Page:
“Trade wars or extended tensions among major stakeholders have been disruptive to the world economy in the past and the extensive use of trade as an instrument of coercion has the potential to be highly destructive in the days to come. The very structure of multilateral free trade that took nearly seven decades to develop will be negatively affected, and peacefully dealing with trade issues through the WTO panel system will be under great strain.”

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Global Trade Disrupted
Marie Kasperek

“It has become increasingly clear that China is at the heart of the US trade strategy. This has spilled over into negotiations and relations with other countries, with the renegotiated NAFTA being a prominent example. A provision added to the new US-Mexico-Canada trade agreement forbids trade deals with ‘non-market’ economies. Accordingly, if one of the partners entered a free trade agreement with China, the other two could leave the pact within six months.”

“The EU, China, and the US account for roughly 50 percent of global economic output. When the three largest global economies are restricting trade flows to one another, these protectionist measures are destined to directly and indirectly affect global growth. Directly, these measures lead to decreasing trade flows between involved countries, as well as increased production costs, which translate into higher prices for consumers. Indirectly, these measures impact business confidence leading to lower investment and higher uncertainty in global financial markets, the interruption of global supply chains, and a shift in asset prices that is likely to affect domestic demand.”

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Africa’s Priorities Amidst the “Trade Wars”
Peter Draper

“Overall, Africans remain dependent, to varying degrees, on exports of commodities, rendering their terms of trade subject to the vagaries of commodities cycles. While many things determine commodities cycles, economic growth in key demand centers, notably China but also the EU, US, and Japan, remains critical. Therefore, in the short-term, the growth slowdown currently taking shape is of concern, and underscores the longstanding African objective to diversify out of primary production and into manufactures.”

“A WTO without the US would be highly detrimental to the multilateral trading system, so Africans have to seriously engage with US concerns, much as they perceive the US does not take their own concerns seriously. In part, this means supporting the various smaller group, or plurilateral, negotiations underway such as e-commerce, or at least not blocking them by recourse to the consensus convention.”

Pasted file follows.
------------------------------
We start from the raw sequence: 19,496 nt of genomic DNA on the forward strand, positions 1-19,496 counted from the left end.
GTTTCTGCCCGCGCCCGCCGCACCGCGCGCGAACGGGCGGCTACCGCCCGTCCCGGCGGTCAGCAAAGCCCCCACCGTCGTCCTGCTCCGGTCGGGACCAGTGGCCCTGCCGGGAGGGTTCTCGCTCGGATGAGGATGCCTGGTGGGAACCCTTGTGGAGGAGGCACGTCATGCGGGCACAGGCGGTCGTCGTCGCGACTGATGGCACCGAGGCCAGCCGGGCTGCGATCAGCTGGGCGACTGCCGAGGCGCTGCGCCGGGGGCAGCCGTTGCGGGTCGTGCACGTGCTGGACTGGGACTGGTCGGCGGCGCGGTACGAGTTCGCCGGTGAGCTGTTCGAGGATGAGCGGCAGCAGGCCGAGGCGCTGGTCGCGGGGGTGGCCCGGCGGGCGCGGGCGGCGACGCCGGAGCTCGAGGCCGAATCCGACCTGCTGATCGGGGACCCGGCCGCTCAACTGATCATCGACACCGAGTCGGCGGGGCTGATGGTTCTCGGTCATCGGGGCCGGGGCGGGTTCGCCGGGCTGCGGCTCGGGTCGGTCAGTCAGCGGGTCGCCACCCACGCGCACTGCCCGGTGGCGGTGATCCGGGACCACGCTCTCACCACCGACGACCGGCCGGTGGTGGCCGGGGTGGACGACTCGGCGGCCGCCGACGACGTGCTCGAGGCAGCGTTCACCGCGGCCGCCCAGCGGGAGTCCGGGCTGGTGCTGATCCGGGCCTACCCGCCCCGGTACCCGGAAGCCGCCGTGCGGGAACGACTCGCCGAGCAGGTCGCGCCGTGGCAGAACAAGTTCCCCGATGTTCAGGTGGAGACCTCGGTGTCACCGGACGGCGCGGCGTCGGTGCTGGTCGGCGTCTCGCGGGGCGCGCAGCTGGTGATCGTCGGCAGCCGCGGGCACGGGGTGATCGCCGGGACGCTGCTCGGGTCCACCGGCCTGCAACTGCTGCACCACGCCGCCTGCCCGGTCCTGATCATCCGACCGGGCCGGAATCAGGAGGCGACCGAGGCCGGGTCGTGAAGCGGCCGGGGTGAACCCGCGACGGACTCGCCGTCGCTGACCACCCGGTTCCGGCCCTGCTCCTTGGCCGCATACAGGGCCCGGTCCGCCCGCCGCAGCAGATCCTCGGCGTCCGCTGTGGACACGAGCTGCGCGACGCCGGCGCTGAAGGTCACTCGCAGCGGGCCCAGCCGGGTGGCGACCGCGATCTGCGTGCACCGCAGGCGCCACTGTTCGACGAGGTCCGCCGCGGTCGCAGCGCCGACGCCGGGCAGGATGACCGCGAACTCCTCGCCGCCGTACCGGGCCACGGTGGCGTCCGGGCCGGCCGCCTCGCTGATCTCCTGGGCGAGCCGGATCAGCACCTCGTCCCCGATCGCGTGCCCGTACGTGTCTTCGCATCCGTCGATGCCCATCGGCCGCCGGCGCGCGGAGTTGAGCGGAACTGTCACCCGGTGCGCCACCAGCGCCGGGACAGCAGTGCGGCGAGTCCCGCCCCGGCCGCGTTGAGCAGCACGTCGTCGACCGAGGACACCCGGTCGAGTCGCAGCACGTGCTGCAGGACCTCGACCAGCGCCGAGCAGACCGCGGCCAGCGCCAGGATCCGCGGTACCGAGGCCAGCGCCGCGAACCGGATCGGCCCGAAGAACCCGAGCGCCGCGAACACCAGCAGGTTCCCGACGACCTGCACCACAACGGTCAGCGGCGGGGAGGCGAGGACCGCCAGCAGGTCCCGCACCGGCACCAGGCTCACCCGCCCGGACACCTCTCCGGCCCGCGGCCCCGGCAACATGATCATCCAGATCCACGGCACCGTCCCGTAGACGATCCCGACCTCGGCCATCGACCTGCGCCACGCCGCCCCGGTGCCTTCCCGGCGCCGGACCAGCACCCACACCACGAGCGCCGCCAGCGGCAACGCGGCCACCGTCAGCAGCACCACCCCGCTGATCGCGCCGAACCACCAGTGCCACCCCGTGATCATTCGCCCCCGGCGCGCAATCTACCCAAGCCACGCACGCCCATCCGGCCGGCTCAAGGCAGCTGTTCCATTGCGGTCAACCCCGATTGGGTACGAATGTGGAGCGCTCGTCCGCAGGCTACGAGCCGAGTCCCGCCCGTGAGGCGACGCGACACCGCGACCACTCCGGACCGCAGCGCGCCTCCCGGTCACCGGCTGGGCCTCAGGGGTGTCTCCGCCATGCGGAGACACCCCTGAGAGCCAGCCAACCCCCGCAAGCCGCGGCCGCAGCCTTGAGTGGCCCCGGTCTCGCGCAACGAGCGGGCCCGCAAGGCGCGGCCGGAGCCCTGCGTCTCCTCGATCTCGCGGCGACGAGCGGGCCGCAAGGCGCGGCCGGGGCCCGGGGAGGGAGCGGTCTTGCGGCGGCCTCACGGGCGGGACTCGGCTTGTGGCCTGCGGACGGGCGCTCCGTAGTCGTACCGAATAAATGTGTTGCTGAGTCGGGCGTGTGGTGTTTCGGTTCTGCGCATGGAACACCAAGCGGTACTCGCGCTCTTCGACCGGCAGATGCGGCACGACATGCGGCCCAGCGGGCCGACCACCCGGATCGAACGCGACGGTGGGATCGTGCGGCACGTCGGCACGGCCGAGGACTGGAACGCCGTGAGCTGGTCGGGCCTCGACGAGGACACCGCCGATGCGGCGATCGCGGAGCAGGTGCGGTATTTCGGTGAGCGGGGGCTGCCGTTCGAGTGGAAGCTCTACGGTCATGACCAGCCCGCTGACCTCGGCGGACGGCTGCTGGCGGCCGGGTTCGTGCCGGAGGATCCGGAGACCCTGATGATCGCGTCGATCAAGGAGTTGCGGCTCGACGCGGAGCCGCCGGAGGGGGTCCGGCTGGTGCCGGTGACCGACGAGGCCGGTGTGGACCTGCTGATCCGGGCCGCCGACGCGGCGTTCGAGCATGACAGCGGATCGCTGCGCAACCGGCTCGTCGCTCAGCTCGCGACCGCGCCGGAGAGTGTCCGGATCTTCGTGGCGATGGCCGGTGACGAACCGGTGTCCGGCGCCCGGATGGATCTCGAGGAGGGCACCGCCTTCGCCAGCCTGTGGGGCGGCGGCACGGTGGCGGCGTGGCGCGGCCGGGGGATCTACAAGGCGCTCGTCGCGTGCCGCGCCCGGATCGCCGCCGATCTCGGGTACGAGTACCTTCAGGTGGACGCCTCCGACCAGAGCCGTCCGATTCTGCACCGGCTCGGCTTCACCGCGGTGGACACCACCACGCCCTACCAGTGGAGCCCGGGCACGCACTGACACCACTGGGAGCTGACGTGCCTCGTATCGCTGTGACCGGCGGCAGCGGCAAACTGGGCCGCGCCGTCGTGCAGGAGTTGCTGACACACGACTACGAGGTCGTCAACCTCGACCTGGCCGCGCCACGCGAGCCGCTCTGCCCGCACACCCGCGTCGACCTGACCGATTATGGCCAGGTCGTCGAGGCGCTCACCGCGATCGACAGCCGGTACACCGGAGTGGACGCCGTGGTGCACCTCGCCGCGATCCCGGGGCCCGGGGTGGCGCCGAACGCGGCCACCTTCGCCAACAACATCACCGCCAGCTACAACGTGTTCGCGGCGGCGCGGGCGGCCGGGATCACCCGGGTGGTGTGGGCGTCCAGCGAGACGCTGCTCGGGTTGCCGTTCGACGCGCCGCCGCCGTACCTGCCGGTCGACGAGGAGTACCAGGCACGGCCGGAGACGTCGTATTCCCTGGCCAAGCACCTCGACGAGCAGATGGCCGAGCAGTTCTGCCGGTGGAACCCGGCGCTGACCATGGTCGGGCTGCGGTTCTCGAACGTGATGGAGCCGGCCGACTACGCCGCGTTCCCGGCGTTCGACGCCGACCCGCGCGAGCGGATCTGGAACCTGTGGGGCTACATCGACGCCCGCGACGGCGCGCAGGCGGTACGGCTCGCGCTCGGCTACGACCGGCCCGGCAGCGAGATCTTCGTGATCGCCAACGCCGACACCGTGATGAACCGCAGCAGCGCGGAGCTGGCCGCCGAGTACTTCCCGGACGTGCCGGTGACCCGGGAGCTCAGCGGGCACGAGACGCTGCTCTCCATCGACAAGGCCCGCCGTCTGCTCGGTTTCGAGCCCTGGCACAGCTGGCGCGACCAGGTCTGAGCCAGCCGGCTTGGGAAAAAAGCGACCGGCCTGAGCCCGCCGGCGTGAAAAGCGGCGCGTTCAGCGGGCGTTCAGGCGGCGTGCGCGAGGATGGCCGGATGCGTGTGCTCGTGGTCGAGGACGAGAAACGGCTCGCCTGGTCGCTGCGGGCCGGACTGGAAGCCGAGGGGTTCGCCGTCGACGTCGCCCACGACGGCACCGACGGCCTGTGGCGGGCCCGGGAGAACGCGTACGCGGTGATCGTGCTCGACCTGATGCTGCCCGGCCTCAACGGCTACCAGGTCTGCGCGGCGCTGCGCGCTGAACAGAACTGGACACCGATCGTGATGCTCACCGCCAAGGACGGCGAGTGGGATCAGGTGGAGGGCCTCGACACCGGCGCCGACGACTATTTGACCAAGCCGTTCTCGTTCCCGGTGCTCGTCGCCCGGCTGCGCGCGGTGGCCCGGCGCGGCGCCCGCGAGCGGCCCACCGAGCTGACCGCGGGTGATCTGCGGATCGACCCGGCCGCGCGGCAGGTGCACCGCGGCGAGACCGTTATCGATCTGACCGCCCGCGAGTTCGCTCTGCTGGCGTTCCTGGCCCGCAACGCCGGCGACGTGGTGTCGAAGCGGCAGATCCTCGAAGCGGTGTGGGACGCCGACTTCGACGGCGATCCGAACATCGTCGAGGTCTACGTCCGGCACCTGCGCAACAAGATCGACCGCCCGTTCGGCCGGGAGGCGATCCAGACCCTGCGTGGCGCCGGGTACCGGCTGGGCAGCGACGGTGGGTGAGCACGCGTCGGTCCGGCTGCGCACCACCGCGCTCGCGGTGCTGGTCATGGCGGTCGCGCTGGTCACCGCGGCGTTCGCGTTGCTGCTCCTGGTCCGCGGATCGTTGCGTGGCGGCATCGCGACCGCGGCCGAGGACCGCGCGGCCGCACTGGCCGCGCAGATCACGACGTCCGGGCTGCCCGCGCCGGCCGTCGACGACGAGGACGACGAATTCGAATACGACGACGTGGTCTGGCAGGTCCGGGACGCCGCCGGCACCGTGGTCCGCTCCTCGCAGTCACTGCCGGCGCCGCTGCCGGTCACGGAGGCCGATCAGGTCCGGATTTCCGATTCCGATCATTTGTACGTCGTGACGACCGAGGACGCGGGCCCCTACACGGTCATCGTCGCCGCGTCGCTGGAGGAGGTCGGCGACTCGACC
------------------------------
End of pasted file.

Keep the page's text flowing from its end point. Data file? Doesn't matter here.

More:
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Can Trade Advance Climate Action?
Silvia Maciunas

“Regional trade agreements provide more options to address environmental issues within the trading system than the more broadly subscribed multilateral WTO. They are more flexible and can be more responsive to emerging issues but are limited in their geographic scope. Trade agreements contain language addressing the relationship between trade and environment, both aspirationally with respect to sustainable development, and by providing for some exceptions to trade rules.”

“While it is not the responsibility of trade negotiators to drive climate action, it certainly behooves the global community to use all means possible to maintain safe global temperatures. Trade rules should not stand it the way but should advance and support the fight against climate change.”

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Wounded but Alive: What the USMCA Means for Canada
Meredith B. Lilly

“Most substantively under the USMCA, new rules of origin for automobiles require 75 percent of vehicles to be produced with North American content, including a 70 percent North American steel and aluminum requirement. In addition, 40-45 percent of the labor used to produce the vehicles must be compensated at 16 USD per hour or higher. These changes represent a major shift from NAFTA’s 62.5 percent rule of origin requirements.”

“As the international trade landscape grows more uncertain, Canada finds itself in a difficult position. Although the conclusion of the USMCA negotiations was welcomed with a collective sigh of relief in Canada, the overall pact is not regarded as an improvement over NAFTA. Ongoing political uncertainty in the US means that the UMSCA’s ratification is likely a long way off, meaning that the investment chill blanketing Canada may not thaw for some time.”

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Trade, Production, and Emerging Economies: Rising Trends in Agriculture and Manufacturing
Sachin Chaturvedi

“Historically, the production of agricultural implements was dominated by industrialized countries of Western Europe, however, it is now becoming dominated by the emerging industrial countries of Asia, including China. Consequently, these countries are the largest exporters of agricultural implements. The share in production and exports in emerging economies has increased remarkably. They have demonstrated a growing strength in combining their manufacturing prowess with specific knowledge of agriculture.”

“Emerging economies have done remarkably well in the last two decades. They have been able to challenge developed countries’ dominance in the agriculture trade, but to make a leap forward, they need to improve their productivity. Secondly, market access to developed countries is a challenge mainly due to Non-Tariff Barriers/Standards, especially of sanitary and phytosanitary measures.”